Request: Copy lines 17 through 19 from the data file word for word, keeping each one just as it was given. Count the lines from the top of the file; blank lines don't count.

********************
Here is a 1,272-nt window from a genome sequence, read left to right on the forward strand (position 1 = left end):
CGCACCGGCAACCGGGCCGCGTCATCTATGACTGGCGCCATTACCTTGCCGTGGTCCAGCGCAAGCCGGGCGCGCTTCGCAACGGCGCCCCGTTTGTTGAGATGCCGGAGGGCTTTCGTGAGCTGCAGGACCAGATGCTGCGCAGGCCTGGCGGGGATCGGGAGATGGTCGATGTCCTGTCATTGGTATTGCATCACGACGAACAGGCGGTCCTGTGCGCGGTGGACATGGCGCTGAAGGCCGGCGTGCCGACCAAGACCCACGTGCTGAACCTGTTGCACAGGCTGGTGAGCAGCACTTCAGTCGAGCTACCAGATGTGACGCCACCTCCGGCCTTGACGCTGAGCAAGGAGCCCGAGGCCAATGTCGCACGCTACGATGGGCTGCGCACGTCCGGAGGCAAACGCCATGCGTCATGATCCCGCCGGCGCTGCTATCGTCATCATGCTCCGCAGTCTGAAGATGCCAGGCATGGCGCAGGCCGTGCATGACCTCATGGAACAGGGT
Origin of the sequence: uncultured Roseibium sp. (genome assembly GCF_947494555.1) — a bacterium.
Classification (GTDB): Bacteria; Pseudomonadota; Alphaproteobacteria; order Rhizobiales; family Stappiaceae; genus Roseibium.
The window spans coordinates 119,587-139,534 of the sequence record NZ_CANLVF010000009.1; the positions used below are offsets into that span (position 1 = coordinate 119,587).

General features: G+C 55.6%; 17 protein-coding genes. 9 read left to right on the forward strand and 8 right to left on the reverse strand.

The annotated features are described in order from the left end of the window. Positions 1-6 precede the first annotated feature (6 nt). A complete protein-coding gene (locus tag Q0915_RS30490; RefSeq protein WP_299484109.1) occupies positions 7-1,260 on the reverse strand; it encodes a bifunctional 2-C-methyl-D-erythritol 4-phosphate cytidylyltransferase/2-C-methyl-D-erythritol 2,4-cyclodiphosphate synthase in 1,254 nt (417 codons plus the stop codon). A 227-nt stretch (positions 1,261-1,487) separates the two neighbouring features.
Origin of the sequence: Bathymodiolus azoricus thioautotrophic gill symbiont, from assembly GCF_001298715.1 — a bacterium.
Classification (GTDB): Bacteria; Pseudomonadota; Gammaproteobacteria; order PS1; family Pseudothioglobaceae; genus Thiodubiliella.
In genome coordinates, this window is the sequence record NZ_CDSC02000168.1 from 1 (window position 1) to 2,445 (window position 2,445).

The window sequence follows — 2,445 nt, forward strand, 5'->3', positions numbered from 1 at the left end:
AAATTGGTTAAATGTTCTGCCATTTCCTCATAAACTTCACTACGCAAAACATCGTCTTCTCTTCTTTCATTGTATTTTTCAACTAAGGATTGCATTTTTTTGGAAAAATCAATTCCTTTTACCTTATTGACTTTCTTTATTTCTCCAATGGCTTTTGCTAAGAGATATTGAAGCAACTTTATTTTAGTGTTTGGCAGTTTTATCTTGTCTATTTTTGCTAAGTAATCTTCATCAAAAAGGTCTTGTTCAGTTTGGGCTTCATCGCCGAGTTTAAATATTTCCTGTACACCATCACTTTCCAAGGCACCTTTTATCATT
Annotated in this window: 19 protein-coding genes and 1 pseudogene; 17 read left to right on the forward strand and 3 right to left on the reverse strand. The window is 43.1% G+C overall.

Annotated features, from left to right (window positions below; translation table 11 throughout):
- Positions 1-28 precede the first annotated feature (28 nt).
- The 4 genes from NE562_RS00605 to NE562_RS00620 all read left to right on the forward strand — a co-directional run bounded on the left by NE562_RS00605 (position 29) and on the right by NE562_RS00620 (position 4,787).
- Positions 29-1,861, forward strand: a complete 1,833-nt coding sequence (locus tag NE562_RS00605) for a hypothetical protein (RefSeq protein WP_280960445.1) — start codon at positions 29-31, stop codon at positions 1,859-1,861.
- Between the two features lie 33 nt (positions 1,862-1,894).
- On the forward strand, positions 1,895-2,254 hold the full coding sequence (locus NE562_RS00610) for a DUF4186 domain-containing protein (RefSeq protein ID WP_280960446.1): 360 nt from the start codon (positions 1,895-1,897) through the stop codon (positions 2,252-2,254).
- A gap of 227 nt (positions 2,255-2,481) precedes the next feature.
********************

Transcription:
- Positions 29-1,861, forward strand: a complete 1,833-nt coding sequence (locus tag NE562_RS00605) for a hypothetical protein (RefSeq protein WP_280960445.1) — start codon at positions 29-31, stop codon at positions 1,859-1,861.
- Between the two features lie 33 nt (positions 1,862-1,894).
- On the forward strand, positions 1,895-2,254 hold the full coding sequence (locus NE562_RS00610) for a DUF4186 domain-containing protein (RefSeq protein ID WP_280960446.1): 360 nt from the start codon (positions 1,895-1,897) through the stop codon (positions 2,252-2,254).